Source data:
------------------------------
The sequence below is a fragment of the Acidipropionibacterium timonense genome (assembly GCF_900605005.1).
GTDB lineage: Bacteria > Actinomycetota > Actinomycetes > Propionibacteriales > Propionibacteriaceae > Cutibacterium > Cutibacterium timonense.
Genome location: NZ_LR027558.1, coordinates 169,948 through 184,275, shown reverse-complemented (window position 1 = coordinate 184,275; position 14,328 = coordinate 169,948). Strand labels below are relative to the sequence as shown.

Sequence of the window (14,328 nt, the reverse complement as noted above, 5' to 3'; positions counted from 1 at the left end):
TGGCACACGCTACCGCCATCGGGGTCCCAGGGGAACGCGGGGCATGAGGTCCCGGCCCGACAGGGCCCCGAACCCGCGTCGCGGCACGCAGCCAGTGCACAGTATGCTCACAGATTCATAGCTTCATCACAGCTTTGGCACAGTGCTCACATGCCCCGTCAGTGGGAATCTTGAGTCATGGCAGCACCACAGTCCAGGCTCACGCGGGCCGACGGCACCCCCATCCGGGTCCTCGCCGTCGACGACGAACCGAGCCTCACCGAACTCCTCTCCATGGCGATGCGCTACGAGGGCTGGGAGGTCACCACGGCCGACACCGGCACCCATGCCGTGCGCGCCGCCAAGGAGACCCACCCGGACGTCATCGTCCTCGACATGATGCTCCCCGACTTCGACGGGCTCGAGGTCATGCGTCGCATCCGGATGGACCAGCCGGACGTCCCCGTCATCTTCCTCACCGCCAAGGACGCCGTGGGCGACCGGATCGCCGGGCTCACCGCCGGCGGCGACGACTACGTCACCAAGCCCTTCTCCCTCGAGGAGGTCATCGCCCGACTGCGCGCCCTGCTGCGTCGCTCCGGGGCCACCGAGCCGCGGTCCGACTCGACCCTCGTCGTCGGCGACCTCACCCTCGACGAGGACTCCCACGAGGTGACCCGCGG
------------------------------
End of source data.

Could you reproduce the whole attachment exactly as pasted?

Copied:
The sequence below is a fragment of the Acidipropionibacterium timonense genome (assembly GCF_900605005.1).
GTDB lineage: Bacteria > Actinomycetota > Actinomycetes > Propionibacteriales > Propionibacteriaceae > Cutibacterium > Cutibacterium timonense.
Genome location: NZ_LR027558.1, coordinates 169,948 through 184,275, shown reverse-complemented (window position 1 = coordinate 184,275; position 14,328 = coordinate 169,948). Strand labels below are relative to the sequence as shown.

Sequence of the window (14,328 nt, the reverse complement as noted above, 5' to 3'; positions counted from 1 at the left end):
TGGCACACGCTACCGCCATCGGGGTCCCAGGGGAACGCGGGGCATGAGGTCCCGGCCCGACAGGGCCCCGAACCCGCGTCGCGGCACGCAGCCAGTGCACAGTATGCTCACAGATTCATAGCTTCATCACAGCTTTGGCACAGTGCTCACATGCCCCGTCAGTGGGAATCTTGAGTCATGGCAGCACCACAGTCCAGGCTCACGCGGGCCGACGGCACCCCCATCCGGGTCCTCGCCGTCGACGACGAACCGAGCCTCACCGAACTCCTCTCCATGGCGATGCGCTACGAGGGCTGGGAGGTCACCACGGCCGACACCGGCACCCATGCCGTGCGCGCCGCCAAGGAGACCCACCCGGACGTCATCGTCCTCGACATGATGCTCCCCGACTTCGACGGGCTCGAGGTCATGCGTCGCATCCGGATGGACCAGCCGGACGTCCCCGTCATCTTCCTCACCGCCAAGGACGCCGTGGGCGACCGGATCGCCGGGCTCACCGCCGGCGGCGACGACTACGTCACCAAGCCCTTCTCCCTCGAGGAGGTCATCGCCCGACTGCGCGCCCTGCTGCGTCGCTCCGGGGCCACCGAGCCGCGGTCCGACTCGACCCTCGTCGTCGGCGACCTCACCCTCGACGAGGACTCCCACGAGGTGACCCGCGG